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Guys, I have a Visual C++ solution with 2 projects AlgorithmA & AlgorithmB and both share a common header file RunAlgo.h with the class declaration. Each project in the solution has its own unique implementation for the header file.

I am trying to compile a DLL out of the common header file RunAlgo.h and add reference to this DLL in the projects AlgorithmA & AlgorithmB. I have then included separate RunAlgo.cpp definition file in both my projects. The problem is that I am getting linker errors while compiling the new DLL project which has only the header file.

So, the question is

  1. Can a header file with only class declaration be compiled into a DLL (Similar to class library containing an Interface in C#)?
  2. For the above scenario, is there a better approach to reuse the common Header file among projects?
  3. Should the above method work (re-check my code?)
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5 Answers 5

up vote 4 down vote accepted

1 & 3: No, that doesn't make sense in C++.

Libraries (dynamic or otherwise) are only used during linking. During compilation declarations must be visible to the compiler in source-code form. This is why, for example, you have to explicitly #include standard library headers in addition to linking against the standard library.

2: What you're already doing is basically the only solution. Put the common header files in their own directory, and add that directory to the include path of each of the two projects.

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To give an overview, I am working on defining the base class for an optimization problem. There are multiple implementations being developed, I want to maintain consistensy and I thought of creating a DLL with the interface declaration and pass it to the various development teams to inherit from. If I am right, the only solution in C++ is to pass over the BaseClass.H file to every team. –  iNfinity Jun 6 '10 at 17:13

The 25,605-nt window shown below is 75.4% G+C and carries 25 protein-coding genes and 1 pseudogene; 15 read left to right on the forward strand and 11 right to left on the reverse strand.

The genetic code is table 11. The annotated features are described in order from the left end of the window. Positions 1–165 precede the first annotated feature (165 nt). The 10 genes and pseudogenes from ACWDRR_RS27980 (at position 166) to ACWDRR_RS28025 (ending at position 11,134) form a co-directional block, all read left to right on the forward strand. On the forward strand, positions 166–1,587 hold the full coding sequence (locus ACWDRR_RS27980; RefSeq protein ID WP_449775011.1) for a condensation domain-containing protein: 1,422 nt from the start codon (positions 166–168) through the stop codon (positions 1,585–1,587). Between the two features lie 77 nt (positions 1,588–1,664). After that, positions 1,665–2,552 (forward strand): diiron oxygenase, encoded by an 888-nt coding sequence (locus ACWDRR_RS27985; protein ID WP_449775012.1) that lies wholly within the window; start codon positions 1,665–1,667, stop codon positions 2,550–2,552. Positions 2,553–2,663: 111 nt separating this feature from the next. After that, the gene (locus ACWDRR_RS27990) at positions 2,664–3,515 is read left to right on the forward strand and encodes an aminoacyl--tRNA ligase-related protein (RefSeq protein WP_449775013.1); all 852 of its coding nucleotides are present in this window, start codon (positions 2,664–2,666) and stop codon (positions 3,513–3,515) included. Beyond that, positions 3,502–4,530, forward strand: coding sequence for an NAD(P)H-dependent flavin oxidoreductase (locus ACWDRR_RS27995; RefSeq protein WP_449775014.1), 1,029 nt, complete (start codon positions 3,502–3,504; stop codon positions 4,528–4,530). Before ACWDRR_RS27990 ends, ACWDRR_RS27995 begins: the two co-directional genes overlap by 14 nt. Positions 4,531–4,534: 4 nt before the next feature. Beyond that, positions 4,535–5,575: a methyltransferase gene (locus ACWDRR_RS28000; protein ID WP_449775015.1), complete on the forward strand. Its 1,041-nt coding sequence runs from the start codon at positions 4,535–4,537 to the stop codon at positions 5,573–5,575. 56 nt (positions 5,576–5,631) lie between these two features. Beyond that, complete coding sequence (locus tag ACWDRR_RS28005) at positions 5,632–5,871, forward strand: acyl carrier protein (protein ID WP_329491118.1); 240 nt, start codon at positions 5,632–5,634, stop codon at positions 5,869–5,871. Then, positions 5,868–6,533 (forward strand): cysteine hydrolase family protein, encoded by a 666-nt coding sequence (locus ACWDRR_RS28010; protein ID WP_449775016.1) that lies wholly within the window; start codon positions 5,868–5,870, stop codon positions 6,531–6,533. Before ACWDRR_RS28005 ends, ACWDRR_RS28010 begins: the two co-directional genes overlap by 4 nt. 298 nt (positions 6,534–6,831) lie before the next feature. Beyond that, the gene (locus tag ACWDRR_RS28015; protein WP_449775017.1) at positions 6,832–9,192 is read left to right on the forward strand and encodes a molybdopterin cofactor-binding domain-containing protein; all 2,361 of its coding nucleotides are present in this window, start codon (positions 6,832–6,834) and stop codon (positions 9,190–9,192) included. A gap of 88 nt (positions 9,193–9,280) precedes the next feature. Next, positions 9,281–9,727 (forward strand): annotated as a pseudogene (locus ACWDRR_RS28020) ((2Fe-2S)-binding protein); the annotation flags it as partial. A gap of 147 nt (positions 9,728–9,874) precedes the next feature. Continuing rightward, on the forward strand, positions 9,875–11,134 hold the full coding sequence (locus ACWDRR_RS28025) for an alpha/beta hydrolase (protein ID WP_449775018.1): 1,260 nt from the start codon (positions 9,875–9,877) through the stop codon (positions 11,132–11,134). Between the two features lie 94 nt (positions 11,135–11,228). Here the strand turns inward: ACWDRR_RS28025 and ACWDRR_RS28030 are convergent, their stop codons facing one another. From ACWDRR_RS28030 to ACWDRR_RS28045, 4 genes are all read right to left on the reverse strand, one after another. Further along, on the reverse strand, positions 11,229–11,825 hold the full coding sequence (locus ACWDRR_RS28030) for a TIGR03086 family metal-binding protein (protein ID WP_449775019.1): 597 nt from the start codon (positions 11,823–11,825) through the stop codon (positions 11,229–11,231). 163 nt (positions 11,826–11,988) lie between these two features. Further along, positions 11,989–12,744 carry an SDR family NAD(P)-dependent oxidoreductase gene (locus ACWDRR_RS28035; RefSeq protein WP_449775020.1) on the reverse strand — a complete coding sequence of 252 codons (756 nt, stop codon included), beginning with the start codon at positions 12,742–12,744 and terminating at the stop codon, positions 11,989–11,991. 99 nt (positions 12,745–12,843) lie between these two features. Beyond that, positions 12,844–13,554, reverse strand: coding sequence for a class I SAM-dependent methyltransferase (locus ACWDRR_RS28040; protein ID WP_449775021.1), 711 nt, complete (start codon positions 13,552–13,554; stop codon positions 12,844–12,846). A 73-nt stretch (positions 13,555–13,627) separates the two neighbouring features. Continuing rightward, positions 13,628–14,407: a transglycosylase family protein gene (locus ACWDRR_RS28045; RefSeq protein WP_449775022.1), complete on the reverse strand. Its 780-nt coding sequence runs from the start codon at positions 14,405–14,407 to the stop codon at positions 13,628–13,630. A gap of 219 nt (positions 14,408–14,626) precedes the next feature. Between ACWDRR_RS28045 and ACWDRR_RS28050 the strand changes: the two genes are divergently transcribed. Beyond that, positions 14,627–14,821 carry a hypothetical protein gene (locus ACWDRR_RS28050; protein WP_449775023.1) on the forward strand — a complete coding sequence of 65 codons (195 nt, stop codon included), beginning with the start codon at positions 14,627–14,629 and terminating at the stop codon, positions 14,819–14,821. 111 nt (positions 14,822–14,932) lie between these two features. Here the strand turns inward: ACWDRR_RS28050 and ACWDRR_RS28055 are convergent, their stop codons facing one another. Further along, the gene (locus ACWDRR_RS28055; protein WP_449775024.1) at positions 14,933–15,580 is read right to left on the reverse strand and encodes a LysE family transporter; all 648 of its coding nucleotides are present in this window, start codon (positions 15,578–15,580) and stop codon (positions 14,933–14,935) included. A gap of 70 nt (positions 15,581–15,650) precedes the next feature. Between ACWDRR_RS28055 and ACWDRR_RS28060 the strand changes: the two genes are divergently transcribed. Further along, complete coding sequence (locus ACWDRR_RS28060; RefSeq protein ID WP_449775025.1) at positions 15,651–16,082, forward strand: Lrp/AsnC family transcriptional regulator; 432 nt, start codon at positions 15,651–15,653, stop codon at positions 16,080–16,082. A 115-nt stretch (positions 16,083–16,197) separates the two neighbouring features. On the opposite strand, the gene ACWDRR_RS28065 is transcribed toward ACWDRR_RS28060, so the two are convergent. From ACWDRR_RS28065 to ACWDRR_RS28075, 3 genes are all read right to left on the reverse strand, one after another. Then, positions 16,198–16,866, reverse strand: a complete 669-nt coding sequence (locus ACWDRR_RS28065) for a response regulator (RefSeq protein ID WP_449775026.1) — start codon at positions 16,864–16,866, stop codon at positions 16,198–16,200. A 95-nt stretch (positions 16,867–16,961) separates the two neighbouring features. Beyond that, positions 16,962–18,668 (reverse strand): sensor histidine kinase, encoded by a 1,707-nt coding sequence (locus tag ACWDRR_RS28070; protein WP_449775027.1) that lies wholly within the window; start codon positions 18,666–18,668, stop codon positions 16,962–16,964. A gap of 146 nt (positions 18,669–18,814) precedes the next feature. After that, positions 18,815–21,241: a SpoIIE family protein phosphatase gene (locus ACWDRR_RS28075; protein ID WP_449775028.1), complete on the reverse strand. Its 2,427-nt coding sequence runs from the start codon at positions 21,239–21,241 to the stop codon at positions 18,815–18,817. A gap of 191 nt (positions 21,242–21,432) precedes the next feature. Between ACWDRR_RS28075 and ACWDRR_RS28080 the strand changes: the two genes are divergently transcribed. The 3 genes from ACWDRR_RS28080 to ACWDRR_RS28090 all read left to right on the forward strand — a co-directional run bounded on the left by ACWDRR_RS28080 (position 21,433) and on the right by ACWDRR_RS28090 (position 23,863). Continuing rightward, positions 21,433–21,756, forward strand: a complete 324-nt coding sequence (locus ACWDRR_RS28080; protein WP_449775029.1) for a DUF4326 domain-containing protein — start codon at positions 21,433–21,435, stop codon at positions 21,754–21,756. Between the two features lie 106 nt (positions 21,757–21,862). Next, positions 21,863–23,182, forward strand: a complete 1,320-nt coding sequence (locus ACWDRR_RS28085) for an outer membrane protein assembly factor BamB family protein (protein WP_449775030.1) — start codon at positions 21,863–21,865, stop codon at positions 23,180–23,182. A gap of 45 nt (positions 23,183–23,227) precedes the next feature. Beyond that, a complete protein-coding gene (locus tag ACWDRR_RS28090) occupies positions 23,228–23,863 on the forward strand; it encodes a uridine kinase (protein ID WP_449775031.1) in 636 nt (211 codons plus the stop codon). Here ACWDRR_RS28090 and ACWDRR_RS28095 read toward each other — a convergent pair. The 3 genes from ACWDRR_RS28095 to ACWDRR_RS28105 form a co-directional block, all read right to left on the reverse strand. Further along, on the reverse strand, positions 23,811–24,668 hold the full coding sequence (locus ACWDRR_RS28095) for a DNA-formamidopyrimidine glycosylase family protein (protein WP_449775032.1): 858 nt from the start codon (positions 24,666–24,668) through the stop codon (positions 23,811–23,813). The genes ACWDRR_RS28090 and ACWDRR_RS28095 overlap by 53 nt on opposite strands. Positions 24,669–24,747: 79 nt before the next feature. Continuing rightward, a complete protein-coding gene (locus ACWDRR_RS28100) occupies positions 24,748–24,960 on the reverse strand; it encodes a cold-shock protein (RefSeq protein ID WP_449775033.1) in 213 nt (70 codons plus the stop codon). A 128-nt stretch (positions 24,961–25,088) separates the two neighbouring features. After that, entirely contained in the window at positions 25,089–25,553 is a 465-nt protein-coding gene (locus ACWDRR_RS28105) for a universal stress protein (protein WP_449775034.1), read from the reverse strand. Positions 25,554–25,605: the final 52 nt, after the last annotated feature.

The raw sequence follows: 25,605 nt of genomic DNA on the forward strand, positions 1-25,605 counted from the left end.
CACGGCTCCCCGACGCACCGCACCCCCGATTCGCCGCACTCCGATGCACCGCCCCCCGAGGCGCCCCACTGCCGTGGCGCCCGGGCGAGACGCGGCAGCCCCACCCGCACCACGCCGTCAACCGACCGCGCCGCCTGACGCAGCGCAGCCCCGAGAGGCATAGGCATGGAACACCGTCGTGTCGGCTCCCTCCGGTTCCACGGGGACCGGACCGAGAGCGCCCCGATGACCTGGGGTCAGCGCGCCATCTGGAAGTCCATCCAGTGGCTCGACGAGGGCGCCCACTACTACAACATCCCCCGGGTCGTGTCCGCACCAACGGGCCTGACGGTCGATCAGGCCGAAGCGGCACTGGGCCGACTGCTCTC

Unfortunately, yes. –  user168715 Jun 6 '10 at 17:52

Can a header file with only class declaration be compiled into a DLL

No, headers typically include only declarations. Declarations when compiled don't produce any machine code, so resulting DLL would be empty.

For the above scenario, is there a better approach to reuse the common Header file among projects?

Reusing header is fine. In fact, every library has it's set of headers that you need to include in projects using that library.

I don't know much Visual C++, but I think you could make third project, containing common parts (i.e. RunAlgo.h header), and mark it as a dependency for AlgorithmA and AlgorithmB projects.

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To 1.:

No, free-standing header files never end up in a dll. Header files are included in implementation files and that's how they are compiled. Header files are usually distributed along with a dll or library if you want to allow third parties to link against it.

To 2.:

Why don't you declare an abstract base class with the interface for the algorithm and provide two different implementations by defining two subclasses (AlgorithmA and AlgorithmB) deriving from the base class? I don't get why you want to different DLLs.

To 3.:

No, it shouldn't. See point 1.

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For the problem that I am working on, we have multiple algorithms to solve it. To maintain consistency, I want to create a standard Interface and distribute it as a DLL to the algorithm developers so that they can inherit it and create their own implementations. Now for an Interface DLL, I tried to create a DLL project with only headers files with the abstract base classes declarations. I left the definitions empty as I wanted the algorithm developers to define them. Now the problem is that I am unable to compile the Interface DLL project with only abstract base class declarations. –  iNfinity Jun 6 '10 at 17:04

Use 2 namespaces in C++ to write 2 different implementation with the same header file

namespace ImplementationA
{
}
namespace ImplementationB
{
}

When you want to use 1st implementation

using implementationA;

or

implementationA::function1();
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I think that to make the header file stand-alone (an interface), you'll need to make all the methods pure virtual.

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